A small-time thief steals a car and impulsively murders a motorcycle policeman. Wanted by the authorities, he reunites with a hip American journalism student and attempts to persuade her to run away with him to Italy.
Ferdinand Griffon, married to a wealthy Italian wife, has recently been fired from the television station where he worked. His wife forces him to go to a party at the home of her influential father, who wants to introduce him to a potential employer. Her brother brings babysitter Marianne Renoir to take care of their children. Feeling bored at the bourgeois party, Ferdinand borrows his brother-in-law's car to head home. He meets Marianne, who was his mistress five years ago and insists on calling him Pierrot, and offers to take her home. They spend the night together and he learns that she's involved in smuggling weapons. When terrorists chase her, they decide to leave Paris and his family behind and go on the run, on a crazy journey to nowhere.Written by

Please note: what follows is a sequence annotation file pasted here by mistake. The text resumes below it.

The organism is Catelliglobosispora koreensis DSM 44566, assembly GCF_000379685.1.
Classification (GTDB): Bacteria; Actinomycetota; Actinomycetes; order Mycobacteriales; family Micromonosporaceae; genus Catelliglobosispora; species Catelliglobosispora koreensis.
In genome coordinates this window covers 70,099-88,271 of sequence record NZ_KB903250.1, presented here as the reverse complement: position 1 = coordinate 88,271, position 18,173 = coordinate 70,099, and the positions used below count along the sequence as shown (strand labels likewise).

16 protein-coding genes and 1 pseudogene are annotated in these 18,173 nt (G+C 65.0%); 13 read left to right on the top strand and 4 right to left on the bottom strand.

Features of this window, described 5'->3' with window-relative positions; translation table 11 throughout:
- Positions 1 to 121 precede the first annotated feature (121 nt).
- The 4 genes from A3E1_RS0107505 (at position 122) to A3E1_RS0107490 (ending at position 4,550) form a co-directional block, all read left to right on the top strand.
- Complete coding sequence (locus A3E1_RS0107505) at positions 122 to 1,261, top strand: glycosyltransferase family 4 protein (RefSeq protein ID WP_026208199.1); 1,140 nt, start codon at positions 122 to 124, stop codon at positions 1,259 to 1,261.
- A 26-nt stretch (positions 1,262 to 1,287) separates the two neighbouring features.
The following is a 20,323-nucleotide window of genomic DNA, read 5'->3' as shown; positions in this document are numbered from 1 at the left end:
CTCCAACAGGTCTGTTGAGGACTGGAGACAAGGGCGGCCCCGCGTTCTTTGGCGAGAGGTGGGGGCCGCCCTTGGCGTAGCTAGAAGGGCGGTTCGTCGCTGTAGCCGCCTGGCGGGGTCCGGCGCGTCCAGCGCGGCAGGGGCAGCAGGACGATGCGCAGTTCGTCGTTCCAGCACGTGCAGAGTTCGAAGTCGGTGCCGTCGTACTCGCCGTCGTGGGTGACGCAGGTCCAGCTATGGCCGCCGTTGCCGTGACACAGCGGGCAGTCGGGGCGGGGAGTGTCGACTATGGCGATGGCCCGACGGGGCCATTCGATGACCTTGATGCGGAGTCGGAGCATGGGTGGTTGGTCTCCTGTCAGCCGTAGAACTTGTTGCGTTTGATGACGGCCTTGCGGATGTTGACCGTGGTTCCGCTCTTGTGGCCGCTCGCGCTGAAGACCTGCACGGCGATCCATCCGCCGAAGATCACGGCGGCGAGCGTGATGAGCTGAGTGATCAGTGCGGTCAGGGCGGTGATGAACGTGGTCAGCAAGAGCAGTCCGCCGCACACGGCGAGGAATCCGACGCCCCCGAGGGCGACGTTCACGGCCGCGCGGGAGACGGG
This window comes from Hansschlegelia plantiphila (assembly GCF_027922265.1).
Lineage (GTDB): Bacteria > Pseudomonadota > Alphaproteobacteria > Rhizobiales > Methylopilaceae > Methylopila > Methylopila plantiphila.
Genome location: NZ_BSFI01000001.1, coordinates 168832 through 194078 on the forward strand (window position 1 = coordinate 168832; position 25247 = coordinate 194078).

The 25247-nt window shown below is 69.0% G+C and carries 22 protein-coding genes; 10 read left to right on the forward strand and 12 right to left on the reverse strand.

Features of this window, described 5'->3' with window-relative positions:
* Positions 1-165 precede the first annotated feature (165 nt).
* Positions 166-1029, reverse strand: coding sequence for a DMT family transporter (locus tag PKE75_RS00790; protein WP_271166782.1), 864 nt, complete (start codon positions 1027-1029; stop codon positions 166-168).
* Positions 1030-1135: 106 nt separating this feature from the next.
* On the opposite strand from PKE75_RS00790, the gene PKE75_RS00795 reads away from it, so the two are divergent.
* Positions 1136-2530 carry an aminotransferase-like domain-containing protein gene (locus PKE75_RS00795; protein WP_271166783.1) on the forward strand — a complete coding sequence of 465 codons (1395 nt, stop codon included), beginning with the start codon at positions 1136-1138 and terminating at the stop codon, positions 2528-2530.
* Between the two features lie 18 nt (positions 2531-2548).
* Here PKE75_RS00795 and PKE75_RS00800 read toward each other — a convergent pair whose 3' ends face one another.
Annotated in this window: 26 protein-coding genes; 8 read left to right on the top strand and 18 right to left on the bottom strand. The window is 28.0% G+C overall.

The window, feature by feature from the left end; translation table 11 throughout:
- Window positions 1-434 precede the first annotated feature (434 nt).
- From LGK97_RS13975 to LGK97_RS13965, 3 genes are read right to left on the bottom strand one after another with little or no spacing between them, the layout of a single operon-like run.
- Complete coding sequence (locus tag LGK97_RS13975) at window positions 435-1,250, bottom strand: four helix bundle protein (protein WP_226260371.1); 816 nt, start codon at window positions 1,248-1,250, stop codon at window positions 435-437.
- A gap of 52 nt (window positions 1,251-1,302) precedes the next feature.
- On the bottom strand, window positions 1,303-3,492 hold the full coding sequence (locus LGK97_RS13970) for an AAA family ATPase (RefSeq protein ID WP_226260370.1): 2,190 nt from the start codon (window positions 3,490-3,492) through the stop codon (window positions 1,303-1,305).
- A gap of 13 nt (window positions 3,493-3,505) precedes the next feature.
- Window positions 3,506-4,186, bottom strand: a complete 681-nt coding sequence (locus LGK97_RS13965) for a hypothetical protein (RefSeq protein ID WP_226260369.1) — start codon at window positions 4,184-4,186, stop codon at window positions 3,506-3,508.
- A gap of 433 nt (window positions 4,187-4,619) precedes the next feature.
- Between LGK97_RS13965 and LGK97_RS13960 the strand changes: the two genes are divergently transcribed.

Claudio Carvalho, Rio de Janeiro, Brazil
On the French Studio Canal Blu-Ray release, the green tinting is missing in the party scenes near the beginning of the film. It is intact on the American Criterion Collection Blu-Ray release. See more »
Old Art-house that does not stand the test of time
Godard gets 2 for trying to be different, but this early sixties, experimental, existential (it has to be, doesn't it?), barely plotted, inexplicable jumble of ideas, off the cuff meanderings, and comments on what was happening in the world at the time just does not stand the test of time. It now looks mannered, pretentious, tedious, pseudo-philosophical (as if made for an in-crowd seminar critique by Jean Paul Sartre and his Left Bank Gitanes-smoking cronies), experimental colour-laden because the Director could fiddle about in homage to his European contemporaries mess of a film. Yes, Godard was revered, but 'Alphaville' and 'Breathless' were fit for cinema - this only bores you to tears with his self-indulgence masquerading as 'IMPORTANT' cinema. Belmondo survives everything, and he does here, effortlessly reading philosophy at the same time as coolly romancing an out-of-reach femme fatale. Some of the sixties cinema was crap on reflection - and this is prime off-colour rump.
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